More Thinking, Less Writing?

Most writers agree that some of their greatest moments of inspiration come while they’re driving, or showering, or right before drifting off to sleep.

More Thinking, Less Writing

What do these three things have in common? The struggle of writing down these ideas at that particular moment is tantamount to rebuilding the eiffel tower with toothpicks.

I’ve often wondered about the oddity of this. Why does our inspiration come at such inconvenient times? Is it a cruel trick? The twisted humor of irony?

Clearly, this wasn’t the problem for the classic authors. Shakespear didn’t have a shower in which to be struck with inspirational lightning, let alone a car. I guess the edge-of-sleep dilemma still existed for him.

But let me point out something else these three locations and moments have in common: we are often doing nothing else other than thinking. You can’t multitask while you sleep, so your brain is fully committed to thinking. You shouldn’t multitask while you drive (but we all do), yet your brain is still committed to thinking and daydreaming more than average. As for the shower? Well, it’s instant recipe for thinking and relaxation…and cleanliness! What better place could exist for infusion of thought?

Here’s what I’m getting at: would we see this same result if we committed some of our “writing time” to thinking? Just laying on that couch by the fire with nothing but your own brain for company?

We’ve all heard the “slow down!” mantra in order to appreciate life. This isn’t one of those. As much as we’re told to slow down, in today’s culture that’s rarely realistic. What I’m saying, is that perhaps when we block out writing time we could also block out a little thinking time.

Maybe it won’t work. I don’t know. I haven’t tested it yet. But surely it’d be easier than scrambling to find paper and a pencil in the dark when your real desire is to drift off and catch those rare hours of sleep.

Recently, I’ve tried to find a recipe to let me slow down yet do the same amount of work. No, it’s not an oxymoron. Instead of driving somewhere, I’ll walk there with a notebook and pen. Instead of typing out scenes as they pop into my mind, I write them (yes, by hand, the old-school way) to make myself think through them slower.

And everything comes out just a smidge clearer.

Maybe it’s because of how my brain works and this wouldn’t apply to you, but it’s worth a try, don’t you think? The main point of this post is…how can we make sure we’re pushing our imaginations to the limits? How can we make sure we capture those brilliant ideas that might change the entire course of our writing?

We can’t afford to waste them.

We can’t afford to lose them.


Do you have any tricks for remembering ideas that come at inconvenient times?



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About Nadine Brandes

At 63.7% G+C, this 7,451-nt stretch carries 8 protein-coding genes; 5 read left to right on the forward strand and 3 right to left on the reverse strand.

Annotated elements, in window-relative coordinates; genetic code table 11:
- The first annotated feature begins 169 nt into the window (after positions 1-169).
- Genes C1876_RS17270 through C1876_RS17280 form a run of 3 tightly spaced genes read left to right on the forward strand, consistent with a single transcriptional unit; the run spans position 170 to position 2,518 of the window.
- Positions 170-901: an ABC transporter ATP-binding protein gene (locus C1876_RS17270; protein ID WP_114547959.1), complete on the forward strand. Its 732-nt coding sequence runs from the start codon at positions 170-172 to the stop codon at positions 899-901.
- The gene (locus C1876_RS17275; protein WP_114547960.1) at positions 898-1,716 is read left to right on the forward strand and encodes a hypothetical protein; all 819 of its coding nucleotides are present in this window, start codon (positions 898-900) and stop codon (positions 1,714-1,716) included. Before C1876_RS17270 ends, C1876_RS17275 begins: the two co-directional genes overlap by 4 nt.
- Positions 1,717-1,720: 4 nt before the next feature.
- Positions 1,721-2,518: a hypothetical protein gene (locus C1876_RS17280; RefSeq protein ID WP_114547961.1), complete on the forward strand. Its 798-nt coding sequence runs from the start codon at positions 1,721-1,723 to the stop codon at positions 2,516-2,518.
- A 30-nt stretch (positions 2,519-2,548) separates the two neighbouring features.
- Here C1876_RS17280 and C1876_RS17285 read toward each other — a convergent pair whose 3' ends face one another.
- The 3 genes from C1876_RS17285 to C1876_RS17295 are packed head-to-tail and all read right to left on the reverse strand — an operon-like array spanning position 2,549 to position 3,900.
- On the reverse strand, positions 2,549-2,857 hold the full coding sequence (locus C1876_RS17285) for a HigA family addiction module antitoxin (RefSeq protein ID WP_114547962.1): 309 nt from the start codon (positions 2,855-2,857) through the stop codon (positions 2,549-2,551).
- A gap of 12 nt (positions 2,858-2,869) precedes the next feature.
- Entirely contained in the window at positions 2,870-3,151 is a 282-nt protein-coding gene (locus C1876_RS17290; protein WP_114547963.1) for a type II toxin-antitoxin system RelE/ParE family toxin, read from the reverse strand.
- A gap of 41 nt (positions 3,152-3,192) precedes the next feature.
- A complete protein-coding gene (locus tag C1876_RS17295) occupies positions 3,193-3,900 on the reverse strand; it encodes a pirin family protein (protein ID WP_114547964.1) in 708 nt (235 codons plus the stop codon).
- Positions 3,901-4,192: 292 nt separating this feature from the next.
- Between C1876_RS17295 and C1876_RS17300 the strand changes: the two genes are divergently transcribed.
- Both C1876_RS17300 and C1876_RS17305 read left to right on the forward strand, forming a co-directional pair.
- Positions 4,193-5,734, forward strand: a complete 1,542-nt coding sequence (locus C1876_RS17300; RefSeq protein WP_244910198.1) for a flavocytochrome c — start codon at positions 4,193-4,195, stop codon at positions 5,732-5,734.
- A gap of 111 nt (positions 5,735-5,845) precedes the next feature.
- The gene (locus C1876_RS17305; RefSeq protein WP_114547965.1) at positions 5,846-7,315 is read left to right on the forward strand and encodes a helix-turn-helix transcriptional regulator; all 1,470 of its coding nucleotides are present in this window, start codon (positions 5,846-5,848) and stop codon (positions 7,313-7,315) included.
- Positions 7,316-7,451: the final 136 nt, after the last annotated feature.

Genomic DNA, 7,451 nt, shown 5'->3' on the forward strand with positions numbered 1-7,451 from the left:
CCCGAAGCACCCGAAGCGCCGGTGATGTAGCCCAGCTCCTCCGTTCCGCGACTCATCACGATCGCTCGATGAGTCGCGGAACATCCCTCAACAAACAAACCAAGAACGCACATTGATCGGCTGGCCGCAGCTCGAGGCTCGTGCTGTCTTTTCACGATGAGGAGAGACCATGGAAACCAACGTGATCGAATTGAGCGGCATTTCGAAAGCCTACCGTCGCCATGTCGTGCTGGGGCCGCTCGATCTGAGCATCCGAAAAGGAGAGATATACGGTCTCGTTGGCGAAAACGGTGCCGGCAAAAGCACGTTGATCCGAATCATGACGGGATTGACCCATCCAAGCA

Nadine Brandes is an adventurer, fusing authentic faith with bold imagination. She never received her Hogwarts letter, but rest assured she’s no Muggle (and would have been in Ravenclaw House, thank you very much.) This Harry Potter super-nerd has been known to eat an entire package of Oreos (family size) by herself, and watches Fiddler on the Roof at least once a year. She writes about brave living, finding purpose, and other worlds soaked in imagination. Her dystopian trilogy (The Out of Time Series) challenged her to pursue shalom, which is now her favorite word (followed closely by bumbershoot.) When Nadine’s not taste-testing a new chai or editing fantasy novels, she and her knight-in-shining armor (nickname: “hubby”) are out pursuing adventures.
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  1. Oh my goodness…I just wrote a blog post for next Monday related to what you’re saying, but different angle and purpose. ha! I will have to link to your post. 🙂

  2. Sadly, I call my smartphone my ‘brain’ these days. I have a spot in my notes for inspiration, names, scripture etc that come to me at weird moments.

    I have a feeling that if I decided to just lounge by the fire to think, I’d be thinking of all the things I should be doing and that wouldn’t include any writing epiphanies 🙁

    • Aww, hey, we have to improvise with what we have, right? Sometimes slowing down is more of a task than doing. 😉 You always have to find what works for you. For me, I think it’s stepping back and diving into the “old school” ways of things.

      As long as we’re capturing those profound thoughts one way or another, it’s a success. 🙂

  3. Great thought! I often have wondered about this! … and I use my Smartphone for impromptu notes as well. Just yesterday I was telling my husband that if anyone were to get hold of my phone and open the “notes” app, they would be very confused and possibly a bit disturbed by what they would find there! Haha 😉

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